http://www.tarcoroofing.com/products/leak_barrier/ss400.asp

Sorry to all, for being such a "forum-glutton", over poster. I don't have the knowledge I should. Too many years on the sidelines daydreaming, now I'm trying to QB. Spirit isn't broken, but it's cracked.

    Bookmark   September 2, 2011 at 12:23AM
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columbusguy1

Now I'm feeling like a forum hog too. :)

That's the stuff, ks. I've had no experience with your problem since my tub is the old free-standing clawfoot type, but I can't see why it wouldn't work in this case--really less damaging conditions than outside. :)

    Bookmark   September 2, 2011 at 1:26AM
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Billl

"I'd love to keep the water in the tub in the first place! However, it's also our only shower - & 2 young boys (4 &12) taking baths? Man-cubs are splashy-by-nature, lol. I keep scolding... People keep giving "bath toys"... A relentless battle. :-) "

Keeping water "in the tub" has nothing to do with how much they splash. It is all about the design of the system. Water is going to get past the first barrier whether it is tile or a surround or whatever. You want a second barrier behind that which slopes back and returns the water to the tub area instead of the wall cavity. Depending on the surround material you are using, that might be a poly sheet stapled to the studs or a modern topical membrane or an after market flange.

    Bookmark   September 2, 2011 at 8:53AM
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karinl

Gee, we didn't know any better so we drywalled and wallpapered our bathroom (and put a water-based finish on the wood floor - oh well). Our kids took every bath in childhood in that tub. Yes, I constrained their splashing although I will allow that mine were (a) a girl, and (b) a boy whose primary behavioural role model was the aforementioned girl, so in aggregate they likely were less splashy than 2 of (b).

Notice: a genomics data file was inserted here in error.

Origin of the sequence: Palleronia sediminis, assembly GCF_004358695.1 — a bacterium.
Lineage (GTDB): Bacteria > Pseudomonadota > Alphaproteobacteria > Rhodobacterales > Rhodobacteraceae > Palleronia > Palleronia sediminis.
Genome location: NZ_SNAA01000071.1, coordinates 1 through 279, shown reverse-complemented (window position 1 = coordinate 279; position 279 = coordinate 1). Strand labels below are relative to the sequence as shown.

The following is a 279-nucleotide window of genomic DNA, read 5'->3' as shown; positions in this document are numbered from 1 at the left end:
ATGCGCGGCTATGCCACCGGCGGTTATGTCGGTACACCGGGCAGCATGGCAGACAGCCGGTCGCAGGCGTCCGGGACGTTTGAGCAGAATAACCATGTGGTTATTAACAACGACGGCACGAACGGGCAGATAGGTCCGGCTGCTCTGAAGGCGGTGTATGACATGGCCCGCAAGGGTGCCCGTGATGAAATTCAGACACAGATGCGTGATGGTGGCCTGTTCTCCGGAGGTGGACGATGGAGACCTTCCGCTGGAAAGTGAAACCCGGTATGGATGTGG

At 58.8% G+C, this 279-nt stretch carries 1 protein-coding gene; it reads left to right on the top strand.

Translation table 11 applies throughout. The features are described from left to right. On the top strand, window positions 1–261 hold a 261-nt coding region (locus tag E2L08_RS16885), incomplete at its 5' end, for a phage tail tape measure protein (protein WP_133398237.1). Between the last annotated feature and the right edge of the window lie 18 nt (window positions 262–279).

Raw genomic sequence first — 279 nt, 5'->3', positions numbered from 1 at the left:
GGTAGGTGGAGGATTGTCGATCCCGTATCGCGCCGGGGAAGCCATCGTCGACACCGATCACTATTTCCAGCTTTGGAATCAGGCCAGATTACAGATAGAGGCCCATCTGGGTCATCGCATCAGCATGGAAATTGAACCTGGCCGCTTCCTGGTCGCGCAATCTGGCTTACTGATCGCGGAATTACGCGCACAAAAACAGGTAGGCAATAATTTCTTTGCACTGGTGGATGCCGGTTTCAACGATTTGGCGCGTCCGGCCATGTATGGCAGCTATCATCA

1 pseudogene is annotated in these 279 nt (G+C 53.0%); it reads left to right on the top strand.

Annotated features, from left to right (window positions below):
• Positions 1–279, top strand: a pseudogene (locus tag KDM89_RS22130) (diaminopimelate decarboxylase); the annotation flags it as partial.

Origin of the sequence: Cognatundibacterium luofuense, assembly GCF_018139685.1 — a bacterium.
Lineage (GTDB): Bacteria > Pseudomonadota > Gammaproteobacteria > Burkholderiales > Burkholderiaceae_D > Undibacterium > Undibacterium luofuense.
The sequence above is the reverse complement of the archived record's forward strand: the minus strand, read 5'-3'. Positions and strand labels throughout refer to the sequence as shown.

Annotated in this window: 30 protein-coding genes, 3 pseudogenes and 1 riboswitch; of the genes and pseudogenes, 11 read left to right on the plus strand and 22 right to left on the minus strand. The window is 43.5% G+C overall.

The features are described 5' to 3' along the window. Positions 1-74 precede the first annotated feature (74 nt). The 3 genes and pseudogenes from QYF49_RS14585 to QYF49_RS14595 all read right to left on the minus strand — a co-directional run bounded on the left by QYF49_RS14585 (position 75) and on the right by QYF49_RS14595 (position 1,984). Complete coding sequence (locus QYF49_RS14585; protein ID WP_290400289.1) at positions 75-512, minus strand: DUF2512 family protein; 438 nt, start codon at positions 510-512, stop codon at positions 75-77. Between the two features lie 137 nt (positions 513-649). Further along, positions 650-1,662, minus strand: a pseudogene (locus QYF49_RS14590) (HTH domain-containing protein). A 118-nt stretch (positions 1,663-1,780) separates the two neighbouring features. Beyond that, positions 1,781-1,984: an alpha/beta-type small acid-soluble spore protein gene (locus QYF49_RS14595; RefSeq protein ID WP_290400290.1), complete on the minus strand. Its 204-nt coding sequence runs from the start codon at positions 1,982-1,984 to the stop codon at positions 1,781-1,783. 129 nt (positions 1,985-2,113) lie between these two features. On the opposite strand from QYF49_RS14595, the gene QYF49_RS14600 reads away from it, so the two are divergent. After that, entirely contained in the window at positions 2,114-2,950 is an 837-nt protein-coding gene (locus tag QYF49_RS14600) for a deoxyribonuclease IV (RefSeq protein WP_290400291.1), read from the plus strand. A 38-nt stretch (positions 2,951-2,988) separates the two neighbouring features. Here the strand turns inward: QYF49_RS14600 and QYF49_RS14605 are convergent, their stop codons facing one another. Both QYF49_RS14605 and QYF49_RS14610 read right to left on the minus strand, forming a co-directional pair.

18 years later, we are still on the original wallpaper, just a tad curled at a few of the edges. Not bad, considering. Our secret? Space FOR THE ESCAPED WATER TO DRY, thanks to an old-style freestanding tub. I freely admit I am NOT your "mop behind the tub every week" housewife (um, I'm not going to say how often I actually do this), so it wasn't a matter of wiping it up, but a matter of it being able to dry.

I agree that if you can return the escaped water to the tub, by all means do so. But the other back-up for this system could be to vent the space around the tub - into the bathroom? through the wall into the next room? - so air goes through it. If you got jets on that there tub, perhaps you need a panel to have them accessible anyway. Can you make that one of those attractive antique vent covers or something equally authentic? Granted, where air goes, there too can go dust and maybe spiders, but a fine mesh behind can limit that.

Just a thought.

Karin L

PS: Nice escape. Had a few of that nature myself.

    Bookmark   September 2, 2011 at 12:04PM